Myth 3: My test scores are too low to apply to SIPA.  GRE or GMAT scores are but one facet of your application.  SIPA does not have a “minimum” score to apply because we employ a holistic application process.  While our applicant pool is very competitive and we encourage you to do the best you can, if you have stellar work experience, solid undergraduate GPA, taken some quant courses, and supportive recommendations, you should not let less than perfect test scores hold you back.  If you are concerned about your test scores or any other aspect of your application, this is a great issue to address in your second personal essay.

Myth 4: I can’t afford it.  Graduate school is an investment.  If I told you I didn’t have to make sacrifices to be here, I would be low on funds and a liar.  At the same time, I’ve never doubted that it was worth it.  I’ve learned skills and had experiences during my time at Columbia that I simply would not have gotten any other way—or from any other school.  For example, next semester for my capstone project I will be part of a consultancy for UN Women focusing on political participation. (That means when I graduate and apply to jobs I will be able to list “consultant to the United Nations” on my resume!)  In addition, a SIPA education carries a stellar reputation and connects you to thousands of alumni and employers who will be eager to hire you upon graduation.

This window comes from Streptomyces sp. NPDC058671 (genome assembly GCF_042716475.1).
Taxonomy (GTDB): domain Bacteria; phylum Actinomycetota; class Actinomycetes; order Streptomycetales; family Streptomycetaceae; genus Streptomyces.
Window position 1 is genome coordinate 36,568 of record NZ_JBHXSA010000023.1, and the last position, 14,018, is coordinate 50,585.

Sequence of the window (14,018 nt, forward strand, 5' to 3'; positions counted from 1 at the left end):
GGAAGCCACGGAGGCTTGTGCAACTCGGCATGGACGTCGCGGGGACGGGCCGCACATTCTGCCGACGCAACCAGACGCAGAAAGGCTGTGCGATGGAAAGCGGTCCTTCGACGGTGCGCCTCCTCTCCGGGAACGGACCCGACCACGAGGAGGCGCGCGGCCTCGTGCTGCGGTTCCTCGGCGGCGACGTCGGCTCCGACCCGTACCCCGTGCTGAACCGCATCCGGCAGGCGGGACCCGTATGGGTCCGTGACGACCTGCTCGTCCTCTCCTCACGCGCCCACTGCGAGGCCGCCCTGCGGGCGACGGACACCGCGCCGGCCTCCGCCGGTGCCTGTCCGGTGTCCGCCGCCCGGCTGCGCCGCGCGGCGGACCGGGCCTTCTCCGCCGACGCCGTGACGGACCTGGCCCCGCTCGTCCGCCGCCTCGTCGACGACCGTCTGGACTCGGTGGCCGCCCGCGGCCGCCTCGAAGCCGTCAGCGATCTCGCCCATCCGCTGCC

During their time at SIPA, most students take out loans, apply for external funding or work on campus (which is how I get to connect with you fine folks through the admissions office) to help defray costs. For United States citizens the government offers a student loan forgiveness program for graduates who make a career in the public or non-profit sector, as many SIPA graduates ultimately do.